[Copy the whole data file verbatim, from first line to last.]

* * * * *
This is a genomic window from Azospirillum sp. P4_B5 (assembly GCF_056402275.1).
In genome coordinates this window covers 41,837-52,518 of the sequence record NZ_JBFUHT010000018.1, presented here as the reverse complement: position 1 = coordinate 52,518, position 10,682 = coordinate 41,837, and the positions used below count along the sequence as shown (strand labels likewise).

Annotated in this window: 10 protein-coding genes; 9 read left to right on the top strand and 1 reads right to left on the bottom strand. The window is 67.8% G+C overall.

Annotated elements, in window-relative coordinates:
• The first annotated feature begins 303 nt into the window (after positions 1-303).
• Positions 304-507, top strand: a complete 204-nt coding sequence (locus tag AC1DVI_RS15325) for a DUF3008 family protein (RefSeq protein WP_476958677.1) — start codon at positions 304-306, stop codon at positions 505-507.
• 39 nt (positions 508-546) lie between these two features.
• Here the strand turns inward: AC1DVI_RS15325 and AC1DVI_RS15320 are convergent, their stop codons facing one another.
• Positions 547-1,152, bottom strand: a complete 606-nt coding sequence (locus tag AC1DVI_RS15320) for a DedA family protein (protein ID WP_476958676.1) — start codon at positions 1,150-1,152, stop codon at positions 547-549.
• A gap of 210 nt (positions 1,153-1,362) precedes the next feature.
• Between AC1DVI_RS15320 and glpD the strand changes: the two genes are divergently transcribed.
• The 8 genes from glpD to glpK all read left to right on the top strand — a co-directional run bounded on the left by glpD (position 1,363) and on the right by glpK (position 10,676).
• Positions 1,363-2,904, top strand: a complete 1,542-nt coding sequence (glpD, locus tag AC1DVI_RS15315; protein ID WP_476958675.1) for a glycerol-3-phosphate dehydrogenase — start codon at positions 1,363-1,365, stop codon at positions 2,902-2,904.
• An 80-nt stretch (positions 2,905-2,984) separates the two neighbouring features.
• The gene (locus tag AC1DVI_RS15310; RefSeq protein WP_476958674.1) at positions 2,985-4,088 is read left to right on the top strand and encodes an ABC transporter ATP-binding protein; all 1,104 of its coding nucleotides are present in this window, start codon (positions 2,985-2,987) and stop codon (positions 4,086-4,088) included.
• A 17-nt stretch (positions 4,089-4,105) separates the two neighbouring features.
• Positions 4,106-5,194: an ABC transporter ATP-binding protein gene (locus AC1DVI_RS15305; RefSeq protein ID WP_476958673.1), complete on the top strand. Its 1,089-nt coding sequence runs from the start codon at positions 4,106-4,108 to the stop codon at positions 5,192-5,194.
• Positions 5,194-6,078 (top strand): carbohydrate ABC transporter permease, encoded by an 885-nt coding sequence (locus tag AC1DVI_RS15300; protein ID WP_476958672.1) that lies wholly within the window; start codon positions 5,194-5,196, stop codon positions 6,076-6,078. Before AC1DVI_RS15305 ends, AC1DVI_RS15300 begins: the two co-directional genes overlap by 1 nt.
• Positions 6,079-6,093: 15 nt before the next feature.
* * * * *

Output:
This is a genomic window from Azospirillum sp. P4_B5 (assembly GCF_056402275.1).
In genome coordinates this window covers 41,837-52,518 of the sequence record NZ_JBFUHT010000018.1, presented here as the reverse complement: position 1 = coordinate 52,518, position 10,682 = coordinate 41,837, and the positions used below count along the sequence as shown (strand labels likewise).

Annotated in this window: 10 protein-coding genes; 9 read left to right on the top strand and 1 reads right to left on the bottom strand. The window is 67.8% G+C overall.

Annotated elements, in window-relative coordinates:
• The first annotated feature begins 303 nt into the window (after positions 1-303).
• Positions 304-507, top strand: a complete 204-nt coding sequence (locus tag AC1DVI_RS15325) for a DUF3008 family protein (RefSeq protein WP_476958677.1) — start codon at positions 304-306, stop codon at positions 505-507.
• 39 nt (positions 508-546) lie between these two features.
• Here the strand turns inward: AC1DVI_RS15325 and AC1DVI_RS15320 are convergent, their stop codons facing one another.
• Positions 547-1,152, bottom strand: a complete 606-nt coding sequence (locus tag AC1DVI_RS15320) for a DedA family protein (protein ID WP_476958676.1) — start codon at positions 1,150-1,152, stop codon at positions 547-549.
• A gap of 210 nt (positions 1,153-1,362) precedes the next feature.
• Between AC1DVI_RS15320 and glpD the strand changes: the two genes are divergently transcribed.
• The 8 genes from glpD to glpK all read left to right on the top strand — a co-directional run bounded on the left by glpD (position 1,363) and on the right by glpK (position 10,676).
• Positions 1,363-2,904, top strand: a complete 1,542-nt coding sequence (glpD, locus tag AC1DVI_RS15315; protein ID WP_476958675.1) for a glycerol-3-phosphate dehydrogenase — start codon at positions 1,363-1,365, stop codon at positions 2,902-2,904.
• An 80-nt stretch (positions 2,905-2,984) separates the two neighbouring features.
• The gene (locus tag AC1DVI_RS15310; RefSeq protein WP_476958674.1) at positions 2,985-4,088 is read left to right on the top strand and encodes an ABC transporter ATP-binding protein; all 1,104 of its coding nucleotides are present in this window, start codon (positions 2,985-2,987) and stop codon (positions 4,086-4,088) included.
• A 17-nt stretch (positions 4,089-4,105) separates the two neighbouring features.
• Positions 4,106-5,194: an ABC transporter ATP-binding protein gene (locus AC1DVI_RS15305; RefSeq protein ID WP_476958673.1), complete on the top strand. Its 1,089-nt coding sequence runs from the start codon at positions 4,106-4,108 to the stop codon at positions 5,192-5,194.
• Positions 5,194-6,078 (top strand): carbohydrate ABC transporter permease, encoded by an 885-nt coding sequence (locus tag AC1DVI_RS15300; protein ID WP_476958672.1) that lies wholly within the window; start codon positions 5,194-5,196, stop codon positions 6,076-6,078. Before AC1DVI_RS15305 ends, AC1DVI_RS15300 begins: the two co-directional genes overlap by 1 nt.
• Positions 6,079-6,093: 15 nt before the next feature.